//
    
    #include "stdafx.h"
    #include "Palace Ice Cream.h"
    #include "Palace Ice CreamDlg.h"
    
    #ifdef _DEBUG
    #define new DEBUG_NEW
    #undef THIS_FILE
    static char THIS_FILE[] = __FILE__;
    #endif
    
    /////////////////////////////////////////////////////////////////////////////
    // CPalaceIceCreamDlg dialog
    
    CPalaceIceCreamDlg::CPalaceIceCreamDlg(CWnd* pParent /*=NULL*/)
    	: CDialog(CPalaceIceCreamDlg::IDD, pParent)
    {
    	//{{AFX_DATA_INIT(CPalaceIceCreamDlg)
    	m_FirstName = _T("");
    	m_LastName = _T("");
    	m_Address = _T("");
    	m_City = _T("");
    	m_State = _T("");
    	m_ZIPCode = 0;
    	m_HourlySalary = 0.0;
    	m_EmploymentStatus = 0;
    	//}}AFX_DATA_INIT
    	m_hIcon = AfxGetApp()->LoadIcon(IDR_MAINFRAME);
    }
    
    void CPalaceIceCreamDlg::DoDataExchange(CDataExchange* pDX)
    {
    	CDialog::DoDataExchange(pDX);
    	//{{AFX_DATA_MAP(CPalaceIceCreamDlg)
    	DDX_Text(pDX, IDC_FIRST_NAME, m_FirstName);
    	DDX_Text(pDX, IDC_LAST_NAME, m_LastName);
    	DDX_Text(pDX, IDC_ADDRESS, m_Address);
    	DDX_Text(pDX, IDC_CITY, m_City);
    	DDX_Text(pDX, IDC_STATE, m_State);
    	DDX_Text(pDX, IDC_ZIP_CODE, m_ZIPCode);
    	DDX_Text(pDX, IDC_HOURLY_SALARY, m_HourlySalary);
    	DDX_Radio(pDX, IDC_PART_TIME, m_EmploymentStatus);
    	//}}AFX_DATA_MAP
    }
    
    BEGIN_MESSAGE_MAP(CPalaceIceCreamDlg, CDialog)
    	//{{AFX_MSG_MAP(CPalaceIceCreamDlg)
    	ON_WM_PAINT()
    	ON_WM_QUERYDRAGICON()
    	ON_BN_CLICKED(IDC_SAVE_BTN, OnSaveBtn)
    	ON_BN_CLICKED(IDC_OPEN_BTN, OnOpenBtn)
    	ON_BN_CLICKED(IDC_RESET_BTN, OnResetBtn)
    	//}}AFX_MSG_MAP
    END_MESSAGE_MAP()
    
    /////////////////////////////////////////////////////////////////////////////
    // CPalaceIceCreamDlg message handlers
    
    . . .
    
    
    
    void CPalaceIceCreamDlg::OnSaveBtn() 
    {
    	// TODO: Add your control notification handler code here
    	this->UpdateData();
    
    	CFile flEmployees;
    	char strFilter[] = { "Employees Records (*.mpl)|*.mpl|Palace Ice Cream Files (*.pis)|*.pis|All Files (*.*)|*.*||" };
    
    	CFileDialog FileDlg(FALSE, ".mpl", NULL, 0, strFilter);
    
    	if( FileDlg.DoModal() == IDOK )
    	{
    		if( flEmployees.Open(FileDlg.GetFileName(), CFile::modeCreate | CFile::modeWrite) == FALSE )
    			return;
    		CArchive ar(&flEmployees, CArchive::store);
    
    		ar << m_FirstName << m_LastName << m_Address << m_City << m_State << m_ZIPCode << m_HourlySalary << m_EmploymentStatus;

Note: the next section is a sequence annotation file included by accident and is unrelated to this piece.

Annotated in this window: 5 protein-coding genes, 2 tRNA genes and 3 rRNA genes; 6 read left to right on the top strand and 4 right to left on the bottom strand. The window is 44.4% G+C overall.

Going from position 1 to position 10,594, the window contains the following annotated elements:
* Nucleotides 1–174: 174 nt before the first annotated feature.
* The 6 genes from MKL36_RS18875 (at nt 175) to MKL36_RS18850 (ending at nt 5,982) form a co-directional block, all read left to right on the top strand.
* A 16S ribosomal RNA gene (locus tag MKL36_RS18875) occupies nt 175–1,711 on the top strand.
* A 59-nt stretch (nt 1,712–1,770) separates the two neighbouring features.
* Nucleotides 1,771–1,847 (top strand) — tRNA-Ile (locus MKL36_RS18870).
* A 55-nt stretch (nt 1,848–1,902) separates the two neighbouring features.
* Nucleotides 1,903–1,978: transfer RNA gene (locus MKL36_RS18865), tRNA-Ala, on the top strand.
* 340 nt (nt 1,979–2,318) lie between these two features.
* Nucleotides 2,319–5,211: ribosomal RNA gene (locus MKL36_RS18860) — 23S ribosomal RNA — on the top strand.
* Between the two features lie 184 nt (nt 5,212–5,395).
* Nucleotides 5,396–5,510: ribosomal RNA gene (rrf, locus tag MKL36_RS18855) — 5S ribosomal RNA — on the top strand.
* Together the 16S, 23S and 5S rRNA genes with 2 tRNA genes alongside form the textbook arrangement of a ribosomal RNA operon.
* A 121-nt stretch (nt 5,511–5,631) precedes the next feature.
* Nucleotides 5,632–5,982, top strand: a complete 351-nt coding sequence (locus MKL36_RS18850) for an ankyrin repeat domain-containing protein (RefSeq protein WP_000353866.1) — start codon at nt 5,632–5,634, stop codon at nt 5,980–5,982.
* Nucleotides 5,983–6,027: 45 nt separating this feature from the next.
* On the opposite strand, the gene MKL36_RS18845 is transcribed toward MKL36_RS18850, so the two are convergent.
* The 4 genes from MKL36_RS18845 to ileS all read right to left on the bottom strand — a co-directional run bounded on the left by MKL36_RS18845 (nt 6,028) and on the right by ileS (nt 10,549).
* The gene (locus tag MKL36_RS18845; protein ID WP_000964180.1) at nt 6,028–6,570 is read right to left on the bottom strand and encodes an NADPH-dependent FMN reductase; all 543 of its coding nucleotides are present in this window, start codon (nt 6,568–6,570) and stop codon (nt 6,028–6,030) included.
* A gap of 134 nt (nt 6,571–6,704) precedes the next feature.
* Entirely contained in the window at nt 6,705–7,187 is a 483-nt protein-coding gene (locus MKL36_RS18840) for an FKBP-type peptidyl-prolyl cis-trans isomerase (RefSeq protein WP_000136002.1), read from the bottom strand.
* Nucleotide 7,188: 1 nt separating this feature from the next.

ar.Close();
    	}
    	else
    		return;
    
    	flEmployees.Close();
    }
    
    void CPalaceIceCreamDlg::OnOpenBtn() 
    {
    	// TODO: Add your control notification handler code here
    	CFile flEmployees;
    	char strFilter[] = { "Employees Records (*.mpl)|*.mpl|Palace Ice Cream Files (*.pis)|*.pis|All Files (*.*)|*.*||" };
    
    	CFileDialog FileDlg(TRUE, ".mpl", NULL, 0, strFilter);
    	
    	if( FileDlg.DoModal() == IDOK )
    	{
    		if( flEmployees.Open(FileDlg.GetFileName(), CFile::modeRead) == FALSE )
    			return;
    		CArchive ar(&flEmployees, CArchive::load);
    
    		ar >> m_FirstName >> m_LastName >> m_Address >> m_City >> m_State >> m_ZIPCode >> m_HourlySalary >> m_EmploymentStatus;
    		ar.Close();
    	}
    	else
    		return;
    
    	flEmployees.Close();
    
    	UpdateData(FALSE);
    }
    
    void CPalaceIceCreamDlg::OnResetBtn() 
    {
    	// TODO: Add your control notification handler code here
    	this->m_FirstName.Format("");
    	this->m_LastName.Format("");
    	this->m_Address.Format("");
    	this->m_City.Format("");
    	this->m_State.Format("");
    	this->m_ZIPCode = 0;
    	this->m_HourlySalary = 10.15;
    	this->m_EmploymentStatus = 1;
    
    	this->UpdateData(FALSE);
    }
  7. Test the application

Document/View Architecture File Processing

The MFC library provides a more advanced and elaborate system of file processing in the internals of the document/view architecture through the CDocument class. Although this system is not the easiest and is not shared by other programming environments, once you are familiar with it, you may find it convenient.

In the Document/View architecture, a file or its content is displayed in the view while its real estate is managed by the frame. Therefore, while using a document, the user typically uses the view to manipulate the file. The trick for you is when it becomes time to save the file. Since you shouldn't manipulate the document in the document class (?), when it is time to save it, you must "transfer" the values to be saved from the view to the document class. Then let the document class handle the processing of the file. This is valid both for saving and opening the file.